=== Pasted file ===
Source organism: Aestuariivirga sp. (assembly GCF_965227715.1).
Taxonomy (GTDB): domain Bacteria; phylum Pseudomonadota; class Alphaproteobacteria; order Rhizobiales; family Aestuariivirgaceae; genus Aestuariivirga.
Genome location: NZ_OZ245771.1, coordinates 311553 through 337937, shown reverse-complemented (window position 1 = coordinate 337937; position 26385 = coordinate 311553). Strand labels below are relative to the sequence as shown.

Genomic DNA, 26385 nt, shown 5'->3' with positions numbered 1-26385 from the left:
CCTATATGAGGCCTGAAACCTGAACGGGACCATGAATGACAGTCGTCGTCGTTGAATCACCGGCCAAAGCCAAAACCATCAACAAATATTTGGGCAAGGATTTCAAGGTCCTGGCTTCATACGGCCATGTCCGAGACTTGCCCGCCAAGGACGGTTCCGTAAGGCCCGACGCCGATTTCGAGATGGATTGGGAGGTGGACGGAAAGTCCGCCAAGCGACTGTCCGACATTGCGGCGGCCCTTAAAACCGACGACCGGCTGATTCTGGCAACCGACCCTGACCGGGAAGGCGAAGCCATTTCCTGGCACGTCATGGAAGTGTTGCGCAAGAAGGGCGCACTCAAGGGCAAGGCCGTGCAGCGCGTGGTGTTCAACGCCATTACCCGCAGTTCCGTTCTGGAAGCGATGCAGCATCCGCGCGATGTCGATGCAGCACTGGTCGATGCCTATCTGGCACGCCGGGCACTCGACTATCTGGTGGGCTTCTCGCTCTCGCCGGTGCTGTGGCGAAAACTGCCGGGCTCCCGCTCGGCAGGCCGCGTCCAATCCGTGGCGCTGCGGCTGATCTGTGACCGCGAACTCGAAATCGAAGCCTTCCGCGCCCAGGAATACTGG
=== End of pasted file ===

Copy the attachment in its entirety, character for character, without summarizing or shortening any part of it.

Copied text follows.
Source organism: Aestuariivirga sp. (assembly GCF_965227715.1).
Taxonomy (GTDB): domain Bacteria; phylum Pseudomonadota; class Alphaproteobacteria; order Rhizobiales; family Aestuariivirgaceae; genus Aestuariivirga.
Genome location: NZ_OZ245771.1, coordinates 311553 through 337937, shown reverse-complemented (window position 1 = coordinate 337937; position 26385 = coordinate 311553). Strand labels below are relative to the sequence as shown.

Genomic DNA, 26385 nt, shown 5'->3' with positions numbered 1-26385 from the left:
CCTATATGAGGCCTGAAACCTGAACGGGACCATGAATGACAGTCGTCGTCGTTGAATCACCGGCCAAAGCCAAAACCATCAACAAATATTTGGGCAAGGATTTCAAGGTCCTGGCTTCATACGGCCATGTCCGAGACTTGCCCGCCAAGGACGGTTCCGTAAGGCCCGACGCCGATTTCGAGATGGATTGGGAGGTGGACGGAAAGTCCGCCAAGCGACTGTCCGACATTGCGGCGGCCCTTAAAACCGACGACCGGCTGATTCTGGCAACCGACCCTGACCGGGAAGGCGAAGCCATTTCCTGGCACGTCATGGAAGTGTTGCGCAAGAAGGGCGCACTCAAGGGCAAGGCCGTGCAGCGCGTGGTGTTCAACGCCATTACCCGCAGTTCCGTTCTGGAAGCGATGCAGCATCCGCGCGATGTCGATGCAGCACTGGTCGATGCCTATCTGGCACGCCGGGCACTCGACTATCTGGTGGGCTTCTCGCTCTCGCCGGTGCTGTGGCGAAAACTGCCGGGCTCCCGCTCGGCAGGCCGCGTCCAATCCGTGGCGCTGCGGCTGATCTGTGACCGCGAACTCGAAATCGAAGCCTTCCGCGCCCAGGAATACTGG